There is, however, a potential alternative explanation to the present results. Specifically, it is possible that the configurations used in the present experiment led to a linear increase in the number of visual hemifields or quadrants over which sample items were presented. Previous studies have demonstrated that information in VWM may be represented by distinct resources in the left and right hemispheres (Buschman, Siegel, Roy, & Miller, 2011; Delvenne, 2005; Umemoto, Drew, Ester, & Awh, 2010). Moreover, information presented in the same hemifield or quadrant is subject to more competition than information presented in distinct hemispheres (Alvarez & Cavanagh, 2005; Scalf & Beck, 2010) or quadrants (Carlson, Alvarez, & Cavanagh, 2007). Monte Carlo simulation (see Methods section) indicated that although the average number of hemifields over which the items were presented increased from Separation 1 to Separation 3 (1.3, 1.7, and 2.0, respectively), items could only be presented in two hemifields in both the Separation 3 and Separation 4 conditions. Thus, although items were always distributed across resources in both hemispheres in these conditions, the proportion of binding errors continued to decrease, suggesting that the proportion of non-target responses is independent of the allocation of hemispheric resources. In contrast, the average number of quadrants in which sample items were presented increased roughly linearly with separation condition, with items presented in 1.8, 2.3, 2.9, and 3.7 quadrants, respectively. Thus, while in the Separation 1 condition a quadrant with one sample item was very likely to contain at least one other item, in the Separation 4 condition items were often presented within independent quadrants. Consequently, it is possible that the proportion of binding errors is affected not only by the absolute distance between each of the items but by the competition for representation by independent resources within each visual quadrant. This interpretation, however, is still consistent with the conclusion that competition for representation during encoding increases the number of binding errors. Ultimately, whether items compete for representation within a visual quadrant (Carlson et al., 2007) or as a function of the distance between items (Bahcall & Kowler, 1999; Franconeri et al., 2007; Kastner et al., 2001; McCarley & Mounts, 2007, 2008; McCarley et al., 2004; Mounts & Gavett, 2004; Mounts, 2000; Mounts et al., 2007), the functional mechanism underlying these effects remains the same: Items compete for neural representation within spatially defined receptive fields. When items are presented close together in space, the amount of competition will increase, resulting in an increase in binding errors. Moreover, these effects are also likely to occur at early stages of sensory processing rather than during maintenance stages, as previous studies have demonstrated that competition for representation within a hemifield occurs during early sensory encoding (Buschman et al., 2011; see General discussion section).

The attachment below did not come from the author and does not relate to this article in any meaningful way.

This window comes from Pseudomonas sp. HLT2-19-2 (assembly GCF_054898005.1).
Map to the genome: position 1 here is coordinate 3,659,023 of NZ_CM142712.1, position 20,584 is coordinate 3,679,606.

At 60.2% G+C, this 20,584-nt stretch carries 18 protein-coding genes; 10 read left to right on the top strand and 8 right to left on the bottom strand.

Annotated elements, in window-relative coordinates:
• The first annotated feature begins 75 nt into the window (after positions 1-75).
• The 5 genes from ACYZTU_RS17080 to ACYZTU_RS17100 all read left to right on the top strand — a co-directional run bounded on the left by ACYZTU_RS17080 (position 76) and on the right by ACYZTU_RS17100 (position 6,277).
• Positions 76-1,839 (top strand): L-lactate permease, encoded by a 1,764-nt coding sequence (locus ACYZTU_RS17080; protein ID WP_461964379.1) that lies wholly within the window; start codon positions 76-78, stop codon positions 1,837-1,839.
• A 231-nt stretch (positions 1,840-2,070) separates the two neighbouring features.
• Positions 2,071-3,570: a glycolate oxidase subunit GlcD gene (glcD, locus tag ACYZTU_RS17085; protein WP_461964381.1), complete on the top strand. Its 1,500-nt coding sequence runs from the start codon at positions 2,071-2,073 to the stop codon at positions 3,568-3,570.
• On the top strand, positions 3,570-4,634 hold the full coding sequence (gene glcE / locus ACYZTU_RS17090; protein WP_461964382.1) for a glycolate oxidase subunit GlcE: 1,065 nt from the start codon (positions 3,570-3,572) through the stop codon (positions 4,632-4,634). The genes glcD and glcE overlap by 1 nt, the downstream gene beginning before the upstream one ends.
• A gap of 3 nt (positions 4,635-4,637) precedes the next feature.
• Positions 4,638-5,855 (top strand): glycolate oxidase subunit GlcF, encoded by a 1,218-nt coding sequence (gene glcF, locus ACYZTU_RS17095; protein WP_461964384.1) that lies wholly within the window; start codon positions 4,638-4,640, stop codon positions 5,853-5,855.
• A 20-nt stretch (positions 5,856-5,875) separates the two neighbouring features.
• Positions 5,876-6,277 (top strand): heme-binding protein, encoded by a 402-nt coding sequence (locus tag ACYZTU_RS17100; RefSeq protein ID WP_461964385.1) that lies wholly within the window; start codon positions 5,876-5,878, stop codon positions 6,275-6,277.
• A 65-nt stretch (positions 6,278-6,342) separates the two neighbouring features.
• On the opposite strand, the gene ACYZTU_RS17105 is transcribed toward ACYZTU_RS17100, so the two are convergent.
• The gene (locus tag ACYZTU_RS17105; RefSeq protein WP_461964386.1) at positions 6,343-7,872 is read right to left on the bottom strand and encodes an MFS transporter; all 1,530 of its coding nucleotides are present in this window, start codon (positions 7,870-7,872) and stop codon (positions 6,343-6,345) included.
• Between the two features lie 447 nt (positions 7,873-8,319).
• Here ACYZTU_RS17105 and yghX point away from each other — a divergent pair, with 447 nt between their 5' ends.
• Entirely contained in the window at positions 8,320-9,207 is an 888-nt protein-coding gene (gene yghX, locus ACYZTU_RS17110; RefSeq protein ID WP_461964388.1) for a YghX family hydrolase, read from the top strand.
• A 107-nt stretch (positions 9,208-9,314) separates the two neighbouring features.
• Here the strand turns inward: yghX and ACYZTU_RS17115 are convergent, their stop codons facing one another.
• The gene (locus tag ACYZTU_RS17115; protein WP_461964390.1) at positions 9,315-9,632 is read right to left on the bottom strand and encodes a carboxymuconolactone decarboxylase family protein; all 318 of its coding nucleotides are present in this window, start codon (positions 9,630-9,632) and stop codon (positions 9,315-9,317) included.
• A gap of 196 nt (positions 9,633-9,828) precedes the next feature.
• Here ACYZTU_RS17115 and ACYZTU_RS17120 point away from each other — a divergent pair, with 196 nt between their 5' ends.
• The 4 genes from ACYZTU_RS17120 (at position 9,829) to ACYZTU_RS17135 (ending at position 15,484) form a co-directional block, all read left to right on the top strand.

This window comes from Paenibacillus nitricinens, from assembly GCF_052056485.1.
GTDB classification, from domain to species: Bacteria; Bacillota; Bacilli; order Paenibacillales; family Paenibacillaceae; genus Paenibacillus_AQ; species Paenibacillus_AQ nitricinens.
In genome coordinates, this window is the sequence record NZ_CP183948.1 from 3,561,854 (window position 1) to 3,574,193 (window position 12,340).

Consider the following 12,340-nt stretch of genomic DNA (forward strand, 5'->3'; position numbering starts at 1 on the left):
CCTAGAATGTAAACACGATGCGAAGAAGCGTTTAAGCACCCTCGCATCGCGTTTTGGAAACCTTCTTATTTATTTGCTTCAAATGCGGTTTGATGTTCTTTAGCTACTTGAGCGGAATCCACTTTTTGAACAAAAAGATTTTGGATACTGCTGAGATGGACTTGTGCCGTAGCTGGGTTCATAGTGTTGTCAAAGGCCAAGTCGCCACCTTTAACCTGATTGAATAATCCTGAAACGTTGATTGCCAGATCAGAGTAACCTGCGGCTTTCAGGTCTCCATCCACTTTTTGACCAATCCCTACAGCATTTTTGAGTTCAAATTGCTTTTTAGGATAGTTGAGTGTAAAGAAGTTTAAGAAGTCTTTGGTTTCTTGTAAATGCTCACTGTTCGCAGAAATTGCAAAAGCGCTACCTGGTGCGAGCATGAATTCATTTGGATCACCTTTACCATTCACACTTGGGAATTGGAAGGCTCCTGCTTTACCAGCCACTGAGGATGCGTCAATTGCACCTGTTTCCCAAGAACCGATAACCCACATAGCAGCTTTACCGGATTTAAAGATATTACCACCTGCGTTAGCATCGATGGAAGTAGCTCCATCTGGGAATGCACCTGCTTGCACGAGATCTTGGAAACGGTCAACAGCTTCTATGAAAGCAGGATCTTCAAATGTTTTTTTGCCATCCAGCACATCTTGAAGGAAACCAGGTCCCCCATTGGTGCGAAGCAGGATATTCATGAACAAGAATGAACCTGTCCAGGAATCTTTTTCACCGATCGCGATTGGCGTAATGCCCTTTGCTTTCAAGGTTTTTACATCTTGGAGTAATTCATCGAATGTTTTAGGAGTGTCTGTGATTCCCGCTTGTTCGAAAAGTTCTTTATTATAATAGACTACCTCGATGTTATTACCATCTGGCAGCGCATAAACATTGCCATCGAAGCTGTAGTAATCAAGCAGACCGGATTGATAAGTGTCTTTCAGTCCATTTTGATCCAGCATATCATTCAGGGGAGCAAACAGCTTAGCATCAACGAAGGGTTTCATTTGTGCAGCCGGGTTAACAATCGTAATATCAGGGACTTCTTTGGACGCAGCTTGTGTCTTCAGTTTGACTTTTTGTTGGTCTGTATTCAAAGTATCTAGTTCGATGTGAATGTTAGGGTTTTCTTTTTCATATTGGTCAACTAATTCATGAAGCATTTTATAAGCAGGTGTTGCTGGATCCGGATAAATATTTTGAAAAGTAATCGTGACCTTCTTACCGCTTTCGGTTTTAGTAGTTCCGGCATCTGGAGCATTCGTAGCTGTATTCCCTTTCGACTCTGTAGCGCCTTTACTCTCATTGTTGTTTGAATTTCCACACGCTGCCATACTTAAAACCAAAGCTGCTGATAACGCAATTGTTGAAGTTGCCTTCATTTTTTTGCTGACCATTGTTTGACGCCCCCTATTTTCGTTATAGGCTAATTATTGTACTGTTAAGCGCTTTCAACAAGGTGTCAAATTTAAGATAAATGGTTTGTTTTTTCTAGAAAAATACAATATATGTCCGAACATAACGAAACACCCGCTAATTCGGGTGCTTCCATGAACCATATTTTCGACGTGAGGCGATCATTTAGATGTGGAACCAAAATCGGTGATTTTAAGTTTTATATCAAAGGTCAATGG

Experiment 3